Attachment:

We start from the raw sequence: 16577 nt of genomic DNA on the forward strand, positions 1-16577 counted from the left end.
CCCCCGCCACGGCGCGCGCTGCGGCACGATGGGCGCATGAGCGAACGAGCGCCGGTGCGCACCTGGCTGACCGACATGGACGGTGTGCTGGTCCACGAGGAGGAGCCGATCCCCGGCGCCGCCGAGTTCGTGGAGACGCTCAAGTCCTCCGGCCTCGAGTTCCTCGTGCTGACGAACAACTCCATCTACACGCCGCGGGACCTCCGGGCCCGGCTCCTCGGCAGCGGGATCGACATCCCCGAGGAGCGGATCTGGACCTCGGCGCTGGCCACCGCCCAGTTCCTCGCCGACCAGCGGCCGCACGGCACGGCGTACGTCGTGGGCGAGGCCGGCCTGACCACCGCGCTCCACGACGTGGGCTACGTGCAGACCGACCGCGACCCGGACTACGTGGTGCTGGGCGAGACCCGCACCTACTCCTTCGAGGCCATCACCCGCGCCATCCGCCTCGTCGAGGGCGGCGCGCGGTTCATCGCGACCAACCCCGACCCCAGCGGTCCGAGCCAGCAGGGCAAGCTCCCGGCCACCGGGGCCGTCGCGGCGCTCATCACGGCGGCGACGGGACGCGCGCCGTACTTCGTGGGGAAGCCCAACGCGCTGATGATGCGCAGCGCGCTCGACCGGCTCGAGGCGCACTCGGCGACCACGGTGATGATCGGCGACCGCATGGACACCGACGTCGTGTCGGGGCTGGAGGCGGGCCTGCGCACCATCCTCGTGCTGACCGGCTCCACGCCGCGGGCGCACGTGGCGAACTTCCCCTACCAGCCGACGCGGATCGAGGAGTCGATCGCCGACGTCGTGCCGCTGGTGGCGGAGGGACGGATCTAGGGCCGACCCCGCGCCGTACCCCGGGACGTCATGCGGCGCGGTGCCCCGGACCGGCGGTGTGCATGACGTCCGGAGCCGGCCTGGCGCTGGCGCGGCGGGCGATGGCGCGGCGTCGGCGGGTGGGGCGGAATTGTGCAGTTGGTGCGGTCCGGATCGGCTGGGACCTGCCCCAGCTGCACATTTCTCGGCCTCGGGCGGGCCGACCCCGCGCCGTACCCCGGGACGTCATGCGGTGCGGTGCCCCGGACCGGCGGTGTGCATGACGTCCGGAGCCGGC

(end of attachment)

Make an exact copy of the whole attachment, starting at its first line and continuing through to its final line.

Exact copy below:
We start from the raw sequence: 16577 nt of genomic DNA on the forward strand, positions 1-16577 counted from the left end.
CCCCCGCCACGGCGCGCGCTGCGGCACGATGGGCGCATGAGCGAACGAGCGCCGGTGCGCACCTGGCTGACCGACATGGACGGTGTGCTGGTCCACGAGGAGGAGCCGATCCCCGGCGCCGCCGAGTTCGTGGAGACGCTCAAGTCCTCCGGCCTCGAGTTCCTCGTGCTGACGAACAACTCCATCTACACGCCGCGGGACCTCCGGGCCCGGCTCCTCGGCAGCGGGATCGACATCCCCGAGGAGCGGATCTGGACCTCGGCGCTGGCCACCGCCCAGTTCCTCGCCGACCAGCGGCCGCACGGCACGGCGTACGTCGTGGGCGAGGCCGGCCTGACCACCGCGCTCCACGACGTGGGCTACGTGCAGACCGACCGCGACCCGGACTACGTGGTGCTGGGCGAGACCCGCACCTACTCCTTCGAGGCCATCACCCGCGCCATCCGCCTCGTCGAGGGCGGCGCGCGGTTCATCGCGACCAACCCCGACCCCAGCGGTCCGAGCCAGCAGGGCAAGCTCCCGGCCACCGGGGCCGTCGCGGCGCTCATCACGGCGGCGACGGGACGCGCGCCGTACTTCGTGGGGAAGCCCAACGCGCTGATGATGCGCAGCGCGCTCGACCGGCTCGAGGCGCACTCGGCGACCACGGTGATGATCGGCGACCGCATGGACACCGACGTCGTGTCGGGGCTGGAGGCGGGCCTGCGCACCATCCTCGTGCTGACCGGCTCCACGCCGCGGGCGCACGTGGCGAACTTCCCCTACCAGCCGACGCGGATCGAGGAGTCGATCGCCGACGTCGTGCCGCTGGTGGCGGAGGGACGGATCTAGGGCCGACCCCGCGCCGTACCCCGGGACGTCATGCGGCGCGGTGCCCCGGACCGGCGGTGTGCATGACGTCCGGAGCCGGCCTGGCGCTGGCGCGGCGGGCGATGGCGCGGCGTCGGCGGGTGGGGCGGAATTGTGCAGTTGGTGCGGTCCGGATCGGCTGGGACCTGCCCCAGCTGCACATTTCTCGGCCTCGGGCGGGCCGACCCCGCGCCGTACCCCGGGACGTCATGCGGTGCGGTGCCCCGGACCGGCGGTGTGCATGACGTCCGGAGCCGGC